Hyperawareness to change how organisations tailor and deliver products, services
The same technologies could also become the saving grace for the public sector
2014 was an eventful year in technology, marked with the rise of new game-changing trends as well as cybersecurity issues of unprecedented scale.
Wearables transitioned from novelty to mainstream technology, the market for drones took off, big data dominated the boardroom agenda, smartphone prices plunged as low as US$50, and new e-commerce records were set in China on Singles Day.
Cybersecurity also dominated headlines and generated a whirlwind of discussions – from the most recent Sony episode that is still unfolding, to unparalleled zero-day vulnerabilities like Shellshock and Heartbleed, and Distributed Denial of Service (DDoS) attacks of a scale and complexity never seen before.
What will 2015 bring?
Understanding what drives customers has become the baseline for any organisation interested in success. Research firm Gartner predicts the market for business intelligence platforms will grow and reach more than US$1.6 billion by 2017.
As companies gear up for the future, this ability will become more critical than ever as businesses fight for competitive advantage with more data about consumers, and better equip themselves to draw insights from this data.
We call this new level of customer knowledge ‘consumer hyperawareness.’ It will allow organisations to identify and meet consumer needs with previously unimagined precision, forever changing how organisations tailor and deliver products, services, and support to customers.
The timing is perfect: Network ubiquity, processing power and analytics solutions are now capable of making consumer hyperawareness a reality.
In addition, the social media revolution has made people more comfortable than ever about volunteering information and enjoying a rich mix of benefits for doing so.
The first steps toward achieving true consumer hyperawareness are already happening. As the lines between online and offline commerce continue to blur, businesses are capitalising on more channels to capture even more data to increase their business intelligence.
Brick-and-mortar shops adopt technologies such as Bluetooth beacons to track and analyse movement patterns of shoppers, and this data is matched up online tracking data to provide a full picture of each customer.
As more organisations join the information chain to become ‘hyperaware’ of their customers, the opportunities for enterprises – and the potential benefits for customers – are bound to explode.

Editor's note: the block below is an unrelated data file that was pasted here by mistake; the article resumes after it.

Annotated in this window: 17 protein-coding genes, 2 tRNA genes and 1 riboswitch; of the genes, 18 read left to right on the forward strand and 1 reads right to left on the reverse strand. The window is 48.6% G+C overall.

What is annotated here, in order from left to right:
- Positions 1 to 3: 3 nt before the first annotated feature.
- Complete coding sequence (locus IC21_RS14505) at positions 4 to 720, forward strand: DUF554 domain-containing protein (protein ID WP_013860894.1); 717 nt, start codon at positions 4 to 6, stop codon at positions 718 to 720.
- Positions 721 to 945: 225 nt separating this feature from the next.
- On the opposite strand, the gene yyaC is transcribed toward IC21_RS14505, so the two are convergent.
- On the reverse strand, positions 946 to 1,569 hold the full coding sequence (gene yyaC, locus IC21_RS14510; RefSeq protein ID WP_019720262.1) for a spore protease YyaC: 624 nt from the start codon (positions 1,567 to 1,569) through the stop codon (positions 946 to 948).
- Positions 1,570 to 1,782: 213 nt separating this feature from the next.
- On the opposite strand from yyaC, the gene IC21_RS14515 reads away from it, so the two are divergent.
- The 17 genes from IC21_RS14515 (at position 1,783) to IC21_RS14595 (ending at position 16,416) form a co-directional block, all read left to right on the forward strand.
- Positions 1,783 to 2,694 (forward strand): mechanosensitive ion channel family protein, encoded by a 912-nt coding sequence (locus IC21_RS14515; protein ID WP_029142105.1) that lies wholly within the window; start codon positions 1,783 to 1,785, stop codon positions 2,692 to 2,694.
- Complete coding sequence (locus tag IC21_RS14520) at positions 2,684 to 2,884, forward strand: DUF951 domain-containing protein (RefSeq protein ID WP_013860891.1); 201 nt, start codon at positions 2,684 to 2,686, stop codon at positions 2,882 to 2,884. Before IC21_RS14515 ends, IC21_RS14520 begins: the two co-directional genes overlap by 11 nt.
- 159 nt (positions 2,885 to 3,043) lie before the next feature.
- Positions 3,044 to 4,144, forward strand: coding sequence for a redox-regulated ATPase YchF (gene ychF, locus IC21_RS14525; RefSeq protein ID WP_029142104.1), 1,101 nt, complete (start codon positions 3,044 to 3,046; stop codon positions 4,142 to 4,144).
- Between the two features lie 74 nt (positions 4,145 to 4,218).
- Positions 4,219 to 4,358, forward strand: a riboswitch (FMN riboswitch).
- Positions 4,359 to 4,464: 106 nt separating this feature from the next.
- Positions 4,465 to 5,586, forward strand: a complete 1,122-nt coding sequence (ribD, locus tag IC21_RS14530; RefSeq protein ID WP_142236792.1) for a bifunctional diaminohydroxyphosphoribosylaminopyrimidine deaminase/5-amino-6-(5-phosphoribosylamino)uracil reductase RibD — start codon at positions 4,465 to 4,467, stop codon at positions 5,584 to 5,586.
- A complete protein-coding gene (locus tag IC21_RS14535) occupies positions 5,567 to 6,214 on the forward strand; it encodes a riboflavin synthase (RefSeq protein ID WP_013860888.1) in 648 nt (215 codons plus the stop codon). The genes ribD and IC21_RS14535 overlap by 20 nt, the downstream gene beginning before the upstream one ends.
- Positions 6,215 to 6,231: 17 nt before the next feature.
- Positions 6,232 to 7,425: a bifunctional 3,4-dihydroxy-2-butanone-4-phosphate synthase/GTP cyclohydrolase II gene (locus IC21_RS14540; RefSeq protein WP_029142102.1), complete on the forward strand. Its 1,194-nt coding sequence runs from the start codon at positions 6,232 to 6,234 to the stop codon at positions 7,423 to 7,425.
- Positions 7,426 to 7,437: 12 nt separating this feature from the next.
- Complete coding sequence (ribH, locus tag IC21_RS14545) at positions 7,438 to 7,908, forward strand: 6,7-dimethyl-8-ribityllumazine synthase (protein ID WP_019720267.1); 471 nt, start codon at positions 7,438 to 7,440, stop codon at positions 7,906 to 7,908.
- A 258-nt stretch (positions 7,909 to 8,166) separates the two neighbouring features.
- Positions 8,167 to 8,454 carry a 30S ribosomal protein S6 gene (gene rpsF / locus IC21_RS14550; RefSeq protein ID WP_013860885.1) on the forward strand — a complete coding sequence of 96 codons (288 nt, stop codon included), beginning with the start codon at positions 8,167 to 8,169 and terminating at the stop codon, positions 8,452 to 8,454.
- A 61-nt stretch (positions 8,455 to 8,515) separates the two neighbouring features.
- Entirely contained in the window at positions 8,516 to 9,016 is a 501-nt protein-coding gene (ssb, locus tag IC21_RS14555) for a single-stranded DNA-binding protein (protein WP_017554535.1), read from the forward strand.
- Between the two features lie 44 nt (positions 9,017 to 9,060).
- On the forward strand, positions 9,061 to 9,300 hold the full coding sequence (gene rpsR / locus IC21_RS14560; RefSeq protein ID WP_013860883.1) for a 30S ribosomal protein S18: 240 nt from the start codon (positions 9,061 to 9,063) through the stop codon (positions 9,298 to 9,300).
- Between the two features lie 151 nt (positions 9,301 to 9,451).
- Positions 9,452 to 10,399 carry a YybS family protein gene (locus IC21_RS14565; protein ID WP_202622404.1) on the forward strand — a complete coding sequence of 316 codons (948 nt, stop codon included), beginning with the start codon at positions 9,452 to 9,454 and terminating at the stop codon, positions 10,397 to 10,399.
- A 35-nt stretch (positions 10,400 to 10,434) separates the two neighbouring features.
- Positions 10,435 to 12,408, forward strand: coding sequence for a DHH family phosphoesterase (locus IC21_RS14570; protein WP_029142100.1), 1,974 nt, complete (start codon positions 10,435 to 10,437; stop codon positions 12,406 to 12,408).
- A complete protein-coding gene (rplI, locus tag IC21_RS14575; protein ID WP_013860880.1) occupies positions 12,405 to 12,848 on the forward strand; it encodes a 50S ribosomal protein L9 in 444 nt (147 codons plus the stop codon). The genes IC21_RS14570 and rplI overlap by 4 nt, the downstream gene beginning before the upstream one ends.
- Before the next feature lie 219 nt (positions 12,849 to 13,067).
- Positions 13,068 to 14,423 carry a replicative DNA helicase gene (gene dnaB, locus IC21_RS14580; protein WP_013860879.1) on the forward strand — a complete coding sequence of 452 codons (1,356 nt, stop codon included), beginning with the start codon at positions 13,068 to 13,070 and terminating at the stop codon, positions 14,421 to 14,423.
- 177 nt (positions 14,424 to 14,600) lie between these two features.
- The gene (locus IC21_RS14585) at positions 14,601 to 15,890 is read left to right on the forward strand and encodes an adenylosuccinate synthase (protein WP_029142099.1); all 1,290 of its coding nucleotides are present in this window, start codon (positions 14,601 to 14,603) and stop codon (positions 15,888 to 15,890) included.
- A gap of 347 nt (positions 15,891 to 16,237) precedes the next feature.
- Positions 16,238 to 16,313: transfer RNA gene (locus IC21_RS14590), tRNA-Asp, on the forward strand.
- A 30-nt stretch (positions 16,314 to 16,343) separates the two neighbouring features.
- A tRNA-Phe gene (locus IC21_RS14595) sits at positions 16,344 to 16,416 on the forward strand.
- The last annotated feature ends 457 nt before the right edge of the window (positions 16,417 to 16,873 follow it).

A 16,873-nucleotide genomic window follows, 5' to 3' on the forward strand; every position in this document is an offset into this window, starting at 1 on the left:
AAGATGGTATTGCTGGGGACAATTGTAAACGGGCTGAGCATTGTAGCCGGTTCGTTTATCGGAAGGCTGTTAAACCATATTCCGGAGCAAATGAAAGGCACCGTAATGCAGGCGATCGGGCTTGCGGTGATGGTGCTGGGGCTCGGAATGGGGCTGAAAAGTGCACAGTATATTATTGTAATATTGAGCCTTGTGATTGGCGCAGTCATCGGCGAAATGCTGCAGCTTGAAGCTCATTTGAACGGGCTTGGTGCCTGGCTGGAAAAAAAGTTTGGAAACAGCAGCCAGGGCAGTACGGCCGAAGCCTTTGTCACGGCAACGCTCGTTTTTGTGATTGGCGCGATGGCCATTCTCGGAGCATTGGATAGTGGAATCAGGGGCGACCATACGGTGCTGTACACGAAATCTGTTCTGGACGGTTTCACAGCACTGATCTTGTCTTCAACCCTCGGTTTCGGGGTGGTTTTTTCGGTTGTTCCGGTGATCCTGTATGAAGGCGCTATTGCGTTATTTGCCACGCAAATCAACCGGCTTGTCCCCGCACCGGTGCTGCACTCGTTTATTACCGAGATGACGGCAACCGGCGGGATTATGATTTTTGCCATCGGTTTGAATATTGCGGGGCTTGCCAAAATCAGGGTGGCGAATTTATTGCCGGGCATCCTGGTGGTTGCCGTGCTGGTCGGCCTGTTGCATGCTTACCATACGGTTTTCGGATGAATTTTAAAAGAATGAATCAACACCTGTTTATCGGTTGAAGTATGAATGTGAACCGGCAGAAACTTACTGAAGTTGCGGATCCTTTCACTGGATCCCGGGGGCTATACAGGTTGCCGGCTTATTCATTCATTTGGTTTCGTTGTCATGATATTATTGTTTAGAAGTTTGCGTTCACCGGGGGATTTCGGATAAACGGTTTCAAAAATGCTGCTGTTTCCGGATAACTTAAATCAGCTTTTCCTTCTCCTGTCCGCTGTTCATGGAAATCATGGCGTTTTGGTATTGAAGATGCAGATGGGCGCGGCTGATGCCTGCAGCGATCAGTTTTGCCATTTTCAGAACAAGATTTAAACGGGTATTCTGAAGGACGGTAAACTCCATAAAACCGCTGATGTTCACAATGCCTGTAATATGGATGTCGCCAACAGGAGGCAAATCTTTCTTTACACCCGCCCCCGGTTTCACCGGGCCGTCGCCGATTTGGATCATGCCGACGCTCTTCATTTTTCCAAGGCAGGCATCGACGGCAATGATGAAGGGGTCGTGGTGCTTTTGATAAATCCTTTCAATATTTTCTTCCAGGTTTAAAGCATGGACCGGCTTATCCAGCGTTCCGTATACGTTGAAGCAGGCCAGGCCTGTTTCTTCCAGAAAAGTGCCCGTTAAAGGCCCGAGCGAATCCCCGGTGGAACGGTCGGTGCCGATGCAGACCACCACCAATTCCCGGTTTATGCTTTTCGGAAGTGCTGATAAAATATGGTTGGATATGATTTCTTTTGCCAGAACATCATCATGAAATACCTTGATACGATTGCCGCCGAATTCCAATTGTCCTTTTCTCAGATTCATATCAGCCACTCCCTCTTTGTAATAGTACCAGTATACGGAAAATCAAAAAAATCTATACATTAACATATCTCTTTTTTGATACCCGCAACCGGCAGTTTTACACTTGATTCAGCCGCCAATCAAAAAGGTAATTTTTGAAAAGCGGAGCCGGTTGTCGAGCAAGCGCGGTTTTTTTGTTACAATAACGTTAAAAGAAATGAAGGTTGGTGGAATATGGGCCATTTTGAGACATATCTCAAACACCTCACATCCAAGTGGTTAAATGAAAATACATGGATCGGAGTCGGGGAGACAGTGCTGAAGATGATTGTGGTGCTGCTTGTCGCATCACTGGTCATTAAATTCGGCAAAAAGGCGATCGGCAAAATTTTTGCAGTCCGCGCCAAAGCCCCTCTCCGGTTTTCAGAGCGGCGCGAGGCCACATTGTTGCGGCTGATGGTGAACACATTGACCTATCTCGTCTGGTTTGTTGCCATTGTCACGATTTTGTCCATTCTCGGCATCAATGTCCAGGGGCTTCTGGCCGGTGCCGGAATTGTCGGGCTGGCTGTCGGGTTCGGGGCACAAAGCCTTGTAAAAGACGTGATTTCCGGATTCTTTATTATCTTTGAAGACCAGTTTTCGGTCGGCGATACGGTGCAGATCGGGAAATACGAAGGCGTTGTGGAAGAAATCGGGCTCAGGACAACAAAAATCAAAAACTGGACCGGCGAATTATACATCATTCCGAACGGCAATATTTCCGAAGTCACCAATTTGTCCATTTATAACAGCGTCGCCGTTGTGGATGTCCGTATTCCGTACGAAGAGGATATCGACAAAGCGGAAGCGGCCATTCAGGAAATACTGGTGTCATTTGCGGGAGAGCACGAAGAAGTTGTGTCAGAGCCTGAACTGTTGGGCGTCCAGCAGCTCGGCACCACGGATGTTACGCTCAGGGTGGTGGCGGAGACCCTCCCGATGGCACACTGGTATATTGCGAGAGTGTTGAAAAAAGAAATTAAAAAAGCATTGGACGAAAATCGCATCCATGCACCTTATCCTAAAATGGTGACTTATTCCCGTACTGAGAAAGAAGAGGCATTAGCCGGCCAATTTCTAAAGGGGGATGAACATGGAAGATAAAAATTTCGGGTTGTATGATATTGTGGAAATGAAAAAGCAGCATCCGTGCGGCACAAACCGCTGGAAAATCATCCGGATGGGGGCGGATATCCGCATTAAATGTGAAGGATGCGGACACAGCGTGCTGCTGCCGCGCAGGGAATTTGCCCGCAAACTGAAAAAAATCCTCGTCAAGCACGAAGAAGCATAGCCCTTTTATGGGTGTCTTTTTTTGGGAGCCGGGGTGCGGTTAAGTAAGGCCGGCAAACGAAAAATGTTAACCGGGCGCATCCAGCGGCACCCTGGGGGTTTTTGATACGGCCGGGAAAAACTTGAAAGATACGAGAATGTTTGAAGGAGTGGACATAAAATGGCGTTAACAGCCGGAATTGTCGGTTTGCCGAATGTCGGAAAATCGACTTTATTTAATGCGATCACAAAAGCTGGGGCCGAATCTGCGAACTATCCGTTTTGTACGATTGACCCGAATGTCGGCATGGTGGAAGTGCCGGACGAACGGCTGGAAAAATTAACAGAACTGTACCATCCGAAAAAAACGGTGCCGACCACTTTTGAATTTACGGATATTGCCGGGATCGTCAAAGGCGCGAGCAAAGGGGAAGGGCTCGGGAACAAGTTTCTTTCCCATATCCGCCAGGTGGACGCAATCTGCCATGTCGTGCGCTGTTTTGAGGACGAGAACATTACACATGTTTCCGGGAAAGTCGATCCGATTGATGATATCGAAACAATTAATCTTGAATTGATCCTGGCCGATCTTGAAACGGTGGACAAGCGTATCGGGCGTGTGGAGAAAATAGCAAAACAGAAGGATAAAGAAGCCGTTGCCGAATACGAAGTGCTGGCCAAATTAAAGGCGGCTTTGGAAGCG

Digital delivery of public services
With citizens becoming increasingly connected and tech-savvy at exponential rates, they have begun to demand from their governments the same level of convenience and speed they get from businesses’ online services.
In this digital era, governments will move quickly beyond the small steps they have taken so far.
The same technologies that allow organisations to better understand and serve their customers could become the saving grace for the public sector.
The advent of social media and mobile devices has also increased the comfort level of people sharing information and making transactions – even sensitive ones – online and on-the-go.
People already sharing what they are eating on Instagram, for example, could be more inclined to complete a government survey on the subject.
Tapping that technology and behaviour may help health authorities take steps to improve nutrition or reduce obesity.
The benefits can even extend to schools as governments are able to better personalise education based on data garnered from students and their work.
The challenges of ensuring such information is secured would be compounded though, as the public sector handles a preponderance of data.
Governments will also be ramping up their use of social media to engage citizens. In Indonesia, President Joko Widodo recently utilised crowdsourcing for the selection of his Cabinet.
In nearby Singapore, Prime Minister Lee Hsien Loong employed social media to give fans a chance to attend the country’s National Day Rally.
Maximising the cloud
For years, the IT industry has been on fire with the idea of getting businesses to move their technology to the cloud – replacing, and in many cases replicating, existing physical data centres with cloud-based equivalents.
A recent survey revealed that the majority of business applications will be deployed to multiple clouds across several geographies in the next 12 months.
However, while much fanfare has surrounded the adoption of cloud, less attention has been given to its efficiency. By not making full use of the cloud, enterprises might end up with operational expenditure (opex) bills as big as, or bigger than, the capital expenditure (capex) that they are trying to eliminate.
CIOs (chief information officers) and technology vendors need to be prepared to meet the new demands of cloud optimization, even as they wake up to the true value that it brings. A new era of cloud will begin, as enterprises balance to find the sweet spot between cloud adoption and optimization to maximize their IT budget in 2015.
Emmanuel Bonnassie is Asia Pacific senior vice president of sales at F5 Networks.
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